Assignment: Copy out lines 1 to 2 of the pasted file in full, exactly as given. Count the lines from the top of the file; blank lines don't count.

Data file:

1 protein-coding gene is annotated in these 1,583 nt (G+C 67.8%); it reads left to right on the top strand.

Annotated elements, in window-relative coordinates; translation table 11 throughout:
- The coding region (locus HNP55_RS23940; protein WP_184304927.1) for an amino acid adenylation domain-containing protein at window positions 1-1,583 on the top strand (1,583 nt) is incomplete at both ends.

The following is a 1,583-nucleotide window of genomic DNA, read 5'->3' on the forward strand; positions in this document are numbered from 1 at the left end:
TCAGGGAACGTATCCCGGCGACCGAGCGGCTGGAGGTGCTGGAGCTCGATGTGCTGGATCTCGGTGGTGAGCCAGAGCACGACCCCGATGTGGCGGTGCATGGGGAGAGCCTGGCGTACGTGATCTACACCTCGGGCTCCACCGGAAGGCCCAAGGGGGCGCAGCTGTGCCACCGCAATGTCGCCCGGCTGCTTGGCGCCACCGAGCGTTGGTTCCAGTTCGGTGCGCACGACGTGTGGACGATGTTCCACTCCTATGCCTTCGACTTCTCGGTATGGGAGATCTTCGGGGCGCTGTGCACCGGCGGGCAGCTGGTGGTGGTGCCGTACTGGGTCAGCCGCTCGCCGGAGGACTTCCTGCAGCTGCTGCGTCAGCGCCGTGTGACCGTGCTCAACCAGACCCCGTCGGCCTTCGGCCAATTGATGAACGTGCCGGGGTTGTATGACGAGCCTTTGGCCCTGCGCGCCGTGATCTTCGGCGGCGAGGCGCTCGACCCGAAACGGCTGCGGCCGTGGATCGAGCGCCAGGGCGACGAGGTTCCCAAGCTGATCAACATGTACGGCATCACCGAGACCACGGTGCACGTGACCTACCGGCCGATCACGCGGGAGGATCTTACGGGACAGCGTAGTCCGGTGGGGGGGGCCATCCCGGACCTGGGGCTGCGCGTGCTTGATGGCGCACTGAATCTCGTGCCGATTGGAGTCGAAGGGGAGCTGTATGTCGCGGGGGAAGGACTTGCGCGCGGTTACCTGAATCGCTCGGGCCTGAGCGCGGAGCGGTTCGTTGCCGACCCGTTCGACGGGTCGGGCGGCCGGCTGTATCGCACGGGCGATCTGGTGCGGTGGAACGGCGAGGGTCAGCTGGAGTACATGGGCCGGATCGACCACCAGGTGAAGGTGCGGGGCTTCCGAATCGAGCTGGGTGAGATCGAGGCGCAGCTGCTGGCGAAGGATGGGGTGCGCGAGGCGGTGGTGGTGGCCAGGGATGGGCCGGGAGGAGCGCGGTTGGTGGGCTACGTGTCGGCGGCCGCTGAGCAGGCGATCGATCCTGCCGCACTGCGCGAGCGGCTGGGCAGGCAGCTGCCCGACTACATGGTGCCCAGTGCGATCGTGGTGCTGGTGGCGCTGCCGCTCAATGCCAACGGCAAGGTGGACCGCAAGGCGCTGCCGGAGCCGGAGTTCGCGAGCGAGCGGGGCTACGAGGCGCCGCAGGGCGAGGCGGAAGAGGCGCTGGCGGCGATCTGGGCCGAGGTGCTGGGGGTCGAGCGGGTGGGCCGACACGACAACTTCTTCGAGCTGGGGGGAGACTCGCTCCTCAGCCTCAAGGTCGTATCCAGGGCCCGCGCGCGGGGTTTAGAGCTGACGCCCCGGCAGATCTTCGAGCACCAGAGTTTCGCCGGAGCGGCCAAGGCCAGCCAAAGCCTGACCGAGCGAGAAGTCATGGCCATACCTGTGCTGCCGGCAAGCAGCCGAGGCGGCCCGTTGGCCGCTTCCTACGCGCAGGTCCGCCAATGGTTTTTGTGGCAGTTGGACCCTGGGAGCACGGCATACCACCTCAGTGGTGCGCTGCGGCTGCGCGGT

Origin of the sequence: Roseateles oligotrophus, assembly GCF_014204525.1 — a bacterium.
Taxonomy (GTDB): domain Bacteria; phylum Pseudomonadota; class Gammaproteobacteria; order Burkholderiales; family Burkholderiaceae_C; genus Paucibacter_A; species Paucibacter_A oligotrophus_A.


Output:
1 protein-coding gene is annotated in these 1,583 nt (G+C 67.8%); it reads left to right on the top strand.

Annotated elements, in window-relative coordinates; translation table 11 throughout: